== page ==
My Aikido training has been the driving force of pretty much anything I’ve done and continue to do. Following on the footsteps of my older siblings, I began training in 1995 at the age of 14. I spent my teenage years at the dojo training almost every night, traveling to seminars and attending other dojo social gatherings. By age 18, Aikido had become an integral part of my life. Aikido training opened the door to other interests such as Zen training and Japanese Calligraphy. There was a lot I wanted to learn, but I was by myself. There wasn’t anyone in my dojo who had formal training in any of these arts. In 1998 I made the bold decision to hop on a plane and fly to Chicago, IL to train at Tenshinkan Dojo (headquarter dojo of the Aikido Association of America led by the late Shinan Fumio Toyoda) as a Kenshusei for the summer. This experience transformed me; cementing further the role of Aikido in my life.
In the beginning Aikido for me was just a past time. Understanding the application of Aikido was easy. If someone grabbed my hand trying to rob me, I could grab their wrist, pivot around them and twist their wrist until I had them on the floor, kick them and run away. But this scenario never really happened and the probability of ever happening was very small; I live a rather peaceful life and avoid getting myself in situations where a physical confrontation is necessary. Then, why train? Why practice day after day these self – defense movements if I’m not going to put them into practice one day? These questions are asked by many students and the answers don’t lie within the fabric of Aikido itself. To understand not only how Aikido can be applied to our daily life, but why devote our entire lives around this practice, we need to zoom out and look at the big picture. It is critical to understand what Aikido is and how it relates to BUDŌ (martial way).
Aikido techniques are based on traditional Jujutsu practiced by the founder (Morihei Ueshiba) during the years prior to World War II. Consequently, Aikido’s philosophy was born from a post-war Japan.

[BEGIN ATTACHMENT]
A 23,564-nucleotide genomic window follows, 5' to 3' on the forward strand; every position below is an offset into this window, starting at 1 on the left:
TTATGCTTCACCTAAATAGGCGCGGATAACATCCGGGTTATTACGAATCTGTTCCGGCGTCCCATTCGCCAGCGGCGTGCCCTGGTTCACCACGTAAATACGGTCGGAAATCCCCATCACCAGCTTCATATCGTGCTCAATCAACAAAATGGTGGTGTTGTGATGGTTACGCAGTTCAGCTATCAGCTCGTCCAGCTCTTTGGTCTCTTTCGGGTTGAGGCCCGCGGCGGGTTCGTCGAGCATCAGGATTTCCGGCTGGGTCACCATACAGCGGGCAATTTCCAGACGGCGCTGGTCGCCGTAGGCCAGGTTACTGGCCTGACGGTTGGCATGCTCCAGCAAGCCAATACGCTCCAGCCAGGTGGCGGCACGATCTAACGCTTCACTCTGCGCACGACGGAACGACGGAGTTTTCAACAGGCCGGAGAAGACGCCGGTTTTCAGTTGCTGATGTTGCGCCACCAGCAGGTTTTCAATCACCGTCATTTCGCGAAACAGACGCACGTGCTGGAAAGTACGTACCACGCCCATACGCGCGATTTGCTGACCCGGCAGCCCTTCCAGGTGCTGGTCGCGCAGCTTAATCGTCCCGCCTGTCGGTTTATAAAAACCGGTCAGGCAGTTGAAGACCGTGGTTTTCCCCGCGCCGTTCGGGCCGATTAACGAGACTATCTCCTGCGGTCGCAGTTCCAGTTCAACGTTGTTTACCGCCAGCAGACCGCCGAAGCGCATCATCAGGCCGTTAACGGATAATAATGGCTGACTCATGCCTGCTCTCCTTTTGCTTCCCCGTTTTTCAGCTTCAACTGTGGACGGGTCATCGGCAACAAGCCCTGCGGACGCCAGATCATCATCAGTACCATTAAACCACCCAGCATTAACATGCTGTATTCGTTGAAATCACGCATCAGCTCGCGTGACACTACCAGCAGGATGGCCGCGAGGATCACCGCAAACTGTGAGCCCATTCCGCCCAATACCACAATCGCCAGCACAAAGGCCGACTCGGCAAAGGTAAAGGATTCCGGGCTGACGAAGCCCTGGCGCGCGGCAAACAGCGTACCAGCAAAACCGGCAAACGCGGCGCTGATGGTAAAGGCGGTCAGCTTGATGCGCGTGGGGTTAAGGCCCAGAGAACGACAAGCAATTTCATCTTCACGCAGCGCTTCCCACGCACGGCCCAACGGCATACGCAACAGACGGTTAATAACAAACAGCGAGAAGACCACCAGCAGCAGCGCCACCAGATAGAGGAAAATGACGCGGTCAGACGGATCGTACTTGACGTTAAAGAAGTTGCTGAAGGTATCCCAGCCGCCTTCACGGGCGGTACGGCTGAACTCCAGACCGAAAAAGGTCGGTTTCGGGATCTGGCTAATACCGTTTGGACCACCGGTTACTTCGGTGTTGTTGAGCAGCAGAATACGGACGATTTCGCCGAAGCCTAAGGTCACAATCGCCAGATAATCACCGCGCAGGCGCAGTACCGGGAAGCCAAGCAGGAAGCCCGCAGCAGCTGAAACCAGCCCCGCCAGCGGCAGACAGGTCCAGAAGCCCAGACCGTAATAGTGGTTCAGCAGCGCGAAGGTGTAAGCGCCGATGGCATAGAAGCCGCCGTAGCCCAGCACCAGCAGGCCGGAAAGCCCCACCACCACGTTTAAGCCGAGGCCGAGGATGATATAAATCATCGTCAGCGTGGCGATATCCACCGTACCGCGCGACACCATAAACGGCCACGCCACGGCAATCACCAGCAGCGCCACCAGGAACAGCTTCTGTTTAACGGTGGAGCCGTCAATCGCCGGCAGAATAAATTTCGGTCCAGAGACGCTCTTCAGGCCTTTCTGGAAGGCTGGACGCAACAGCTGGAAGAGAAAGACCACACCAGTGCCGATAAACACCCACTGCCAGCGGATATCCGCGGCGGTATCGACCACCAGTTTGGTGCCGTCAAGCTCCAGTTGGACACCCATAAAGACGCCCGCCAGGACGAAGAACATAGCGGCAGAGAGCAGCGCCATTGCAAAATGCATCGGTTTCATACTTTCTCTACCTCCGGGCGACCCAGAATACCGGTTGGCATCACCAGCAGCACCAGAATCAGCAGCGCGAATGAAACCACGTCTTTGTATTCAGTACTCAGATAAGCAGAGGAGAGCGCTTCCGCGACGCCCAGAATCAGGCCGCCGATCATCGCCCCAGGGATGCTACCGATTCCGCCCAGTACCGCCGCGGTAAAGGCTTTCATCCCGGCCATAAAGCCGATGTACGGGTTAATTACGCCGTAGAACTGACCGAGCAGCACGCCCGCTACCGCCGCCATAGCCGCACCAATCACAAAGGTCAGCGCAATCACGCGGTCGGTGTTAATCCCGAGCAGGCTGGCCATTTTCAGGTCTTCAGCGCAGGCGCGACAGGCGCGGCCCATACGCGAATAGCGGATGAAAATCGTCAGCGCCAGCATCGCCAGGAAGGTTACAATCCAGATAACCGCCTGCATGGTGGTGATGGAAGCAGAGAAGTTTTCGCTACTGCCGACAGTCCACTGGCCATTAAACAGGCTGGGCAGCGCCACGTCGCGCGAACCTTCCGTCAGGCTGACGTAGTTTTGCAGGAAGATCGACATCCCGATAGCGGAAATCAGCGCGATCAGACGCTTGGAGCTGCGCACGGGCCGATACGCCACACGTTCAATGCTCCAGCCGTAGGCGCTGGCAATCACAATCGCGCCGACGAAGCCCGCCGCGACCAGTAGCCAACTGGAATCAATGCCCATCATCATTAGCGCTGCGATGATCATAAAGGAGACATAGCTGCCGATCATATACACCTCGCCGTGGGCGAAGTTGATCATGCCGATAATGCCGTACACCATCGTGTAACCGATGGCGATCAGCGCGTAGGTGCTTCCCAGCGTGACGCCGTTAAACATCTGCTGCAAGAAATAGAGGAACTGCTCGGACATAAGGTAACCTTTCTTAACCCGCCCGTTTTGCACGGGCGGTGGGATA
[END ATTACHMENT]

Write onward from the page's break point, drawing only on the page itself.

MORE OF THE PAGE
After fighting what was practically a suicidal war, Japanese society rejected anything, martial arts included, that carried a militaristic spirit (Pranin, 2016). As a result, many other martial arts turned into sports, but Aikido didn’t. Instead, Aikido became “the art of peace”.
The founder’s techniques were effective, and his training was martial in spirit and practicality. The war had a huge impact on the development of Aikido, and eventually led the founder to conclude that the true spirit of BUDŌ was not found in combat. Aikido was set to carry what the founder considered to be the true purpose of BUDŌ: to achieve victory over oneself. Aikido became a vehicle to perfect our humanity, develop our mind and bodies, and become useful members of society. This level of personal development was to be achieved through rigorous training with kindred spirits in the martial arts (Ueshiba, 1984).
These concepts put forward by the founder were difficult to understand and many of his students even said that his teachings were incoherent. How can there be real BUDŌ training without fighting? Can we really apply the principles of Aikido without a life-threatening conflict?
The development of BUDŌ extends beyond the battlefield as well as the application of Aikido extends beyond the mat. BUDŌ training is not just about knowing how to fight; it is about dealing with transcendence. Conflict, war, and violence are real ways to come face to face with transcendence, but this is not the only way we can be enlightened about life and death. These are all destructive behaviors and activities, and if anything, they only deal with death. What about life? What about training that encourages the preservation and enhancement of life?
Students of martial arts need to strive to see past the fighting aspect of BUDŌ and realize that unless they are dealing with the question of transcendence, they are not practicing BUDŌ. Training this way encourages not only to practice effective martial techniques but also to take the values learned from these techniques and apply them to our daily lives (one that is not lived in a battlefield) so they can become better members of society.
If we practice martial arts with the goal to learn self defense, we should ask ourselves: What is the self we are defending?
If we say: I defend my house, my wallet, my car, etc. those are material things, they are not the manifestation of your true self. If you say you are defending your life, well, death is inescapable. So what do we truly need to defend?
The deeper meaning of Aikido as BUDŌ is martial, spiritual and artistic training used to realize the meaning of life and death and how we transcend from one into the next.
When we look at Aikido training through these eyes we then realize that there is no end to training. There is no completion, no technique to discover or rank to achieve; but the daily manifestation of practice what it is important. I did not know this early in my training, for sure, but now I know why Aikido training was so central to everything I did and continue to do. As a chef, I can only better explain it in cooking terms. If my life is a pot of soup, Aikido is not another ingredient, saying the onions, the stock or the seasoning, but the pot itself holding the soup and handling the transformation of all its ingredients into one coherent and delicious dish.
Pranin, S. (2016). The man who shaped modern aikido in his image. Retrieved July 09, 2016, from https://aikidojournal.com/2016/03/10/the-man-who-shaped-modern-aikido-in-his-image-by-stanley-pranin/
Ueshiba, K. (1987). The spirit of aikidō. Tokyo: Kodansha International.